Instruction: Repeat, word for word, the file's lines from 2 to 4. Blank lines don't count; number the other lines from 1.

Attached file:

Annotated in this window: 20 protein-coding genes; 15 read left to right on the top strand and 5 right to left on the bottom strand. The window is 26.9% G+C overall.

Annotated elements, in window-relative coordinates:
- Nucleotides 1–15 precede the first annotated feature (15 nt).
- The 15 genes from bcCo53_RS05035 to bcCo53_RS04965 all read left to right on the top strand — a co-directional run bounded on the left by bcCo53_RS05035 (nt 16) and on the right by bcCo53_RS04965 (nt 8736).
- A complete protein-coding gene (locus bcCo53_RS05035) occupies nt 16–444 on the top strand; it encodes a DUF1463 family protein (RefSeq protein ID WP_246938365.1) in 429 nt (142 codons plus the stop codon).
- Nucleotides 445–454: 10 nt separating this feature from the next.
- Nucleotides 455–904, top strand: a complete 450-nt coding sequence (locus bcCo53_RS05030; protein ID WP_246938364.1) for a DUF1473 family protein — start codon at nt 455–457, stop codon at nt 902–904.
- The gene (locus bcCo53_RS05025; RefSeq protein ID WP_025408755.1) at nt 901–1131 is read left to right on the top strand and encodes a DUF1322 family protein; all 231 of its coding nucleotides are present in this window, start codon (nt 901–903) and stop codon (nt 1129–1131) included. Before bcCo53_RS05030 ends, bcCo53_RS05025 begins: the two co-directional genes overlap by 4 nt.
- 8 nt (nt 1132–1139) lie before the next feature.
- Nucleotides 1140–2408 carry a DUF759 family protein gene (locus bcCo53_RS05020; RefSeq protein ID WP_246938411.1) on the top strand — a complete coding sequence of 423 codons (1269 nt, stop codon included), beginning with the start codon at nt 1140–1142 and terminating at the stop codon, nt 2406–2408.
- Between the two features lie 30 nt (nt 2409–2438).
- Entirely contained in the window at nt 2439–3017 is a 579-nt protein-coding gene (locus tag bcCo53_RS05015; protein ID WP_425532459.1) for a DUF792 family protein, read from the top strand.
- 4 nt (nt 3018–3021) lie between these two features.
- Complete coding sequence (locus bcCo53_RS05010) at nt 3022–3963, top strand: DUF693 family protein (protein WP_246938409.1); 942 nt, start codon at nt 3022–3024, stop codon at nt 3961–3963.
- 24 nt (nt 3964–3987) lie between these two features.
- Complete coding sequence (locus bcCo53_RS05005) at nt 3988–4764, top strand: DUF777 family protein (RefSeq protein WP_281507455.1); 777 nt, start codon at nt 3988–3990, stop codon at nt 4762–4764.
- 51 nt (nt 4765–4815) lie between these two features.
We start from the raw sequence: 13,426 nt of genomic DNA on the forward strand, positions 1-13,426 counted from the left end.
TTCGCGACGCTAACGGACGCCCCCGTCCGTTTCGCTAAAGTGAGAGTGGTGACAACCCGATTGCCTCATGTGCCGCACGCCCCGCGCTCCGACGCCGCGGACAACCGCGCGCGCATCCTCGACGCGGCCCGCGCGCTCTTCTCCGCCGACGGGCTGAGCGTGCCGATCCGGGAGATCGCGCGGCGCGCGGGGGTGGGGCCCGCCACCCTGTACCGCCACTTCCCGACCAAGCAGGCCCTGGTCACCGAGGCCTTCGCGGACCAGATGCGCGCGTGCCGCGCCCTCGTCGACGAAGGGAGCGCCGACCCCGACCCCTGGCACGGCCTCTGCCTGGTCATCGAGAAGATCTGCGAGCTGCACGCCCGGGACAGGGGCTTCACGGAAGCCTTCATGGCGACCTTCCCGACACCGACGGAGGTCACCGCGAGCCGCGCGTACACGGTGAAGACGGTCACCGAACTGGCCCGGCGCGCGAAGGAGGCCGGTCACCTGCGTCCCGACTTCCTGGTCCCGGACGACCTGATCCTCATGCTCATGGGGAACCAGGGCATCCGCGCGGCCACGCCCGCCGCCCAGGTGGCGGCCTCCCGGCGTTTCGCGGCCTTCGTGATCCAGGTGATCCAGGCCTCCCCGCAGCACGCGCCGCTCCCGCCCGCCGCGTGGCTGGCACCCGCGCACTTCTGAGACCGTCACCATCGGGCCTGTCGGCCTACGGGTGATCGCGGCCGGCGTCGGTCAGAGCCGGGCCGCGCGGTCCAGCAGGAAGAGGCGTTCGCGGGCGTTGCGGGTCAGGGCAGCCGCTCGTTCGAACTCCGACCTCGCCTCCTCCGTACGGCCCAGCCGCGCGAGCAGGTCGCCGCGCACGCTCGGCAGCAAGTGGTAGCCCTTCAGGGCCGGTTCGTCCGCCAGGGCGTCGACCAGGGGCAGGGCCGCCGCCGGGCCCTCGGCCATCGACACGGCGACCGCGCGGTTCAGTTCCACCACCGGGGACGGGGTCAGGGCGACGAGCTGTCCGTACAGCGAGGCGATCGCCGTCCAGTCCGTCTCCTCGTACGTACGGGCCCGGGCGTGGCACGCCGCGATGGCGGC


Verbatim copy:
Annotated elements, in window-relative coordinates:
- Nucleotides 1–15 precede the first annotated feature (15 nt).
- The 15 genes from bcCo53_RS05035 to bcCo53_RS04965 all read left to right on the top strand — a co-directional run bounded on the left by bcCo53_RS05035 (nt 16) and on the right by bcCo53_RS04965 (nt 8736).